This week I had the novel experience of agreeing with Ed Miliband. This event does not happen very often but while reading his interview in the Sunday Telegraph and his speech to the CBI, I found myself nodding several times (instead of nodding off – my usual reaction to his speeches). He put it very well, referring to sleepwalking towards the EU exit and about the danger of Britain becoming a nation of low wages, low skills, ‘an off-shore low value economy’. I am sure these words were music to CBI ears.
There was no mention of an in-out referendum, of course, but it now seems that the Eurosceptics in the Conservative party are losing interest in that. There have been articles in the media, on Conservative Home, and a speech yesterday by David Davis, with all sorts of ingenious suggestions on carefully worded referendums (referring to renegotiation and repatriation etc) with the intention of luring the British people by stealth into voting to leave the EU without their realising it. Such shameless tactics do not explain why the Tory Eurosceptics are so terrified of asking a simple in-out question when they are convinced the people are on their side.
Another novel experience is feeling sorry for David Cameron as he heads into tough talks with the EU leaders on the budget while his own army are pointing their guns at his back. But seriously, it is getting to the stage where the Conservative party as a unit are becoming a major threat to Britain’s national security and well-being.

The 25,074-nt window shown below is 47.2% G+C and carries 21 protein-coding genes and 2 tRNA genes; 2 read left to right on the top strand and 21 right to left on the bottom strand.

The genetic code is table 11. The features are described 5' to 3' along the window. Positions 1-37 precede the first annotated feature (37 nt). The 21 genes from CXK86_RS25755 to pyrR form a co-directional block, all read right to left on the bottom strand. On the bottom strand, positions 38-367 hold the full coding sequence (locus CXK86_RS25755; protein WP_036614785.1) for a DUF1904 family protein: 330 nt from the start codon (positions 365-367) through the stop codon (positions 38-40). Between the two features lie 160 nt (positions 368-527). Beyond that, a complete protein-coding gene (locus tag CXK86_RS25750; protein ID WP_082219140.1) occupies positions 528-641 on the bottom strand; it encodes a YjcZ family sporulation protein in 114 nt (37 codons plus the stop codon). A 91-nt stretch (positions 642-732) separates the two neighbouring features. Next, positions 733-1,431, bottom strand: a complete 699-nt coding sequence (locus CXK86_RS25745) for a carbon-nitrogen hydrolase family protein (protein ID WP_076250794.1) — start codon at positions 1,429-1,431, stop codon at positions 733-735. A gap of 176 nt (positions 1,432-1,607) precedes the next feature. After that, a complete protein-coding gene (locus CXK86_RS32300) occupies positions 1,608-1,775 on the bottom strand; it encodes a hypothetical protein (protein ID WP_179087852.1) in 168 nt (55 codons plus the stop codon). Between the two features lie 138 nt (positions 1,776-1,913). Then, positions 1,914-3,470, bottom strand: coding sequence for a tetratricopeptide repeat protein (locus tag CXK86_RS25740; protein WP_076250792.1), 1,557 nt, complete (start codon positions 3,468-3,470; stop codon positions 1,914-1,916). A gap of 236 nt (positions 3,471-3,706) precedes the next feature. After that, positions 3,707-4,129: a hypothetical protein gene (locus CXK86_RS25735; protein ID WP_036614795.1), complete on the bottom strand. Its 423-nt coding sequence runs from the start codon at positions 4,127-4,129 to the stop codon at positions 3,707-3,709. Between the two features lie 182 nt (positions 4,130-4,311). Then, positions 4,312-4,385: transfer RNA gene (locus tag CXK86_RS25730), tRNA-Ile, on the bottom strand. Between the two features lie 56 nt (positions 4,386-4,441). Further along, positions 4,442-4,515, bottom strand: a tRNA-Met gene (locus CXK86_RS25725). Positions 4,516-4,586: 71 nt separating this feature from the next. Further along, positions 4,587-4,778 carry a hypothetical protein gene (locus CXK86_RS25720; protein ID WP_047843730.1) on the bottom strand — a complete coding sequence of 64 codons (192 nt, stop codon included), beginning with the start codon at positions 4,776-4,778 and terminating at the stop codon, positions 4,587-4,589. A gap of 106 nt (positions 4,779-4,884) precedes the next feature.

With Euro issues on the front pages again, my campaign has continued across London. I attended the AGM of the Beckenham Liberal Democrats where there was an impressive presentation by Merlene Emerson, the Chair of the Chinese Liberal Democrats, on an all-party visit to China and Tibet. I have attended a quiz night in Sutton which had a high turnout and good fish and chips. And I went to the AGM of Hammersmith and Fulham Lib Dems where we were addressed by Norman Baker MP, our Transport Minister, on fighting the Tories and he answered questions on general transport issues.
At all these events, I discussed European issues with many of the members to hear their thoughts and views. And the comments and questions by email have kept coming.
What is interesting is that, even in Lib Dem circles, much about Europe is misunderstood. More than one person has asked me about Abu Qatada – which of course is a reference to the European Court of Human Rights, a separate body to the European Union.
There is also far less enthusiasm for the EU than the media would have us believe amongst Lib Dems. Although there is general agreement that we should retain our membership, there was much disquiet about the budget, the amount we pay to the EU, and the level of immigration caused by open borders. However, there was also concern about the dangers of David Cameron leading us into the slow lane and, to repeat Ed Miliband’s point, that the PM is thinking more about the concerns of a few dozen MPs rather than pursuing the country’s interests.
My fellow Euro candidates have also been busy – we are frequently bumping into each other in our tours around the capital. Just over a week to go before voting closes. I have an inkling of how the result is shaping but will just say for now that the turnout will be bigger than that of the Police Commissioner elections! The campaign continues!